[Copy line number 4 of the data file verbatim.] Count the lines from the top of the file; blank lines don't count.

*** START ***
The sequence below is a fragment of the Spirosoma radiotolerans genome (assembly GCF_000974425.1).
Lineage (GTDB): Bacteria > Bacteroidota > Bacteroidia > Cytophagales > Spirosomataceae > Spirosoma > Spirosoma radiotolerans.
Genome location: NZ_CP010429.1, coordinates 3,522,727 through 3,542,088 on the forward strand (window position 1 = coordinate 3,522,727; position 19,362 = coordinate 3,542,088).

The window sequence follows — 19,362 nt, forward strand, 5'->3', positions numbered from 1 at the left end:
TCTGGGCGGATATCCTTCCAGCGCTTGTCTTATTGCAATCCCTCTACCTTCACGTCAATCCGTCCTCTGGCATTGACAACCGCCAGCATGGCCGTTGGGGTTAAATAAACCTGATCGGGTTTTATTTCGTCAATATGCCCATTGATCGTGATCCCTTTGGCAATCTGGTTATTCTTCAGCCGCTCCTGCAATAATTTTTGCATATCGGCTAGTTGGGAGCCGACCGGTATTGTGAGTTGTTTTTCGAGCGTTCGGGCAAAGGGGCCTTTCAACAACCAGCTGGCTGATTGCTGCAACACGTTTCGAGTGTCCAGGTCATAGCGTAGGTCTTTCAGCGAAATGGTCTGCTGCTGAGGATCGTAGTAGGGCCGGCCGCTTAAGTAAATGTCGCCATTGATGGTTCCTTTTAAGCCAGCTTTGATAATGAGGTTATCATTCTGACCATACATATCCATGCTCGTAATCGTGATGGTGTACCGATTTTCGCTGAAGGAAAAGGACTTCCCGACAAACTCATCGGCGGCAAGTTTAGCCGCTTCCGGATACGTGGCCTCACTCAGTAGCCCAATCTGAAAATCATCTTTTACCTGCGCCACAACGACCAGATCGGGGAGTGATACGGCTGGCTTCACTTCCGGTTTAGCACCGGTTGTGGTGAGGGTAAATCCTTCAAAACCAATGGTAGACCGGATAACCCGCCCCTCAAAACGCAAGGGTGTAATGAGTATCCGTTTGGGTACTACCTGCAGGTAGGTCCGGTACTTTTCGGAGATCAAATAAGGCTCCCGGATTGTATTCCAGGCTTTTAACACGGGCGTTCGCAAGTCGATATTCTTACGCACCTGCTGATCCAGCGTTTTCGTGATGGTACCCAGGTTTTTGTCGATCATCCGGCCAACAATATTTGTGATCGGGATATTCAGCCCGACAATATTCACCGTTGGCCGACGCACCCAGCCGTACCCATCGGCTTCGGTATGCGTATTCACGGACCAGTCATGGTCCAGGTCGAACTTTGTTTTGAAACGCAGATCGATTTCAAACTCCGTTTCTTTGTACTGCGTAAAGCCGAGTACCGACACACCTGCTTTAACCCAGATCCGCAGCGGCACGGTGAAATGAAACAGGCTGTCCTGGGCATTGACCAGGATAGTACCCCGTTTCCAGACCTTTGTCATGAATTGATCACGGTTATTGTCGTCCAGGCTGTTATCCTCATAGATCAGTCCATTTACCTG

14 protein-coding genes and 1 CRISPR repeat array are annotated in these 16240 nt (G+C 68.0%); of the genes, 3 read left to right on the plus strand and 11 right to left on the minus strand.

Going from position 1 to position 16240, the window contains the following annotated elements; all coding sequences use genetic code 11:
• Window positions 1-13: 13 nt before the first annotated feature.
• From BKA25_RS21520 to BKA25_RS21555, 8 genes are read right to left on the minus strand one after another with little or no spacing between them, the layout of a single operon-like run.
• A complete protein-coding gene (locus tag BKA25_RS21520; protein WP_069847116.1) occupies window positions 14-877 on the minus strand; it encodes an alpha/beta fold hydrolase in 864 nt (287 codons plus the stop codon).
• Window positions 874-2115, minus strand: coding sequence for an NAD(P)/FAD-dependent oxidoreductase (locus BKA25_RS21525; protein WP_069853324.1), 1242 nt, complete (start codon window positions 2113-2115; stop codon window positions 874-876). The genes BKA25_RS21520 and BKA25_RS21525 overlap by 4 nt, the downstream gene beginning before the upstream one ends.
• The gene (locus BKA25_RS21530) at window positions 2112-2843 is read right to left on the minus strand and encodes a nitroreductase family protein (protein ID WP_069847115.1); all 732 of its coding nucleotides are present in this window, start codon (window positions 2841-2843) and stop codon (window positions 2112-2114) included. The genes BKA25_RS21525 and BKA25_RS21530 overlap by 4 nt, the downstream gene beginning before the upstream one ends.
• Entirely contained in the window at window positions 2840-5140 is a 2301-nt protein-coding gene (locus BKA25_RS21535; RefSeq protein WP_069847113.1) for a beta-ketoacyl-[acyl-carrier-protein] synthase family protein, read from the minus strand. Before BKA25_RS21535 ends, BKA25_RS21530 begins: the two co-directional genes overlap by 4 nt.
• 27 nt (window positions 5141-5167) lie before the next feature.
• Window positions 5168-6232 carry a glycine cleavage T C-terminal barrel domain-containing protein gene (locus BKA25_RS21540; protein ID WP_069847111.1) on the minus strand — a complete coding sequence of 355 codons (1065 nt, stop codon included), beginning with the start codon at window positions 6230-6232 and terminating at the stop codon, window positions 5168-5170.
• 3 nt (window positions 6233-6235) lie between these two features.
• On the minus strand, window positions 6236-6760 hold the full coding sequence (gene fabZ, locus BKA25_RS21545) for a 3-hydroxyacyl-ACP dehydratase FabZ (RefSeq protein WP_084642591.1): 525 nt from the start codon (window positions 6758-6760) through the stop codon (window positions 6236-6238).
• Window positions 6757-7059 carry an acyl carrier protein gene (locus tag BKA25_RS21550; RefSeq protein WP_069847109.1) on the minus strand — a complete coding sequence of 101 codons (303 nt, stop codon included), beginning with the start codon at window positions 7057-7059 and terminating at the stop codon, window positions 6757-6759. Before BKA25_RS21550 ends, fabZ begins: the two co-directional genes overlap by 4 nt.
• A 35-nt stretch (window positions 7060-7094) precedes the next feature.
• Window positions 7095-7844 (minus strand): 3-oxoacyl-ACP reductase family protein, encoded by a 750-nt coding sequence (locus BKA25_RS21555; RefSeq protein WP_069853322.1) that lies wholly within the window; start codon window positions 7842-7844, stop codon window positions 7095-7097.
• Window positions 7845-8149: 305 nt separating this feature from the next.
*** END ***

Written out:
The window sequence follows — 19,362 nt, forward strand, 5'->3', positions numbered from 1 at the left end: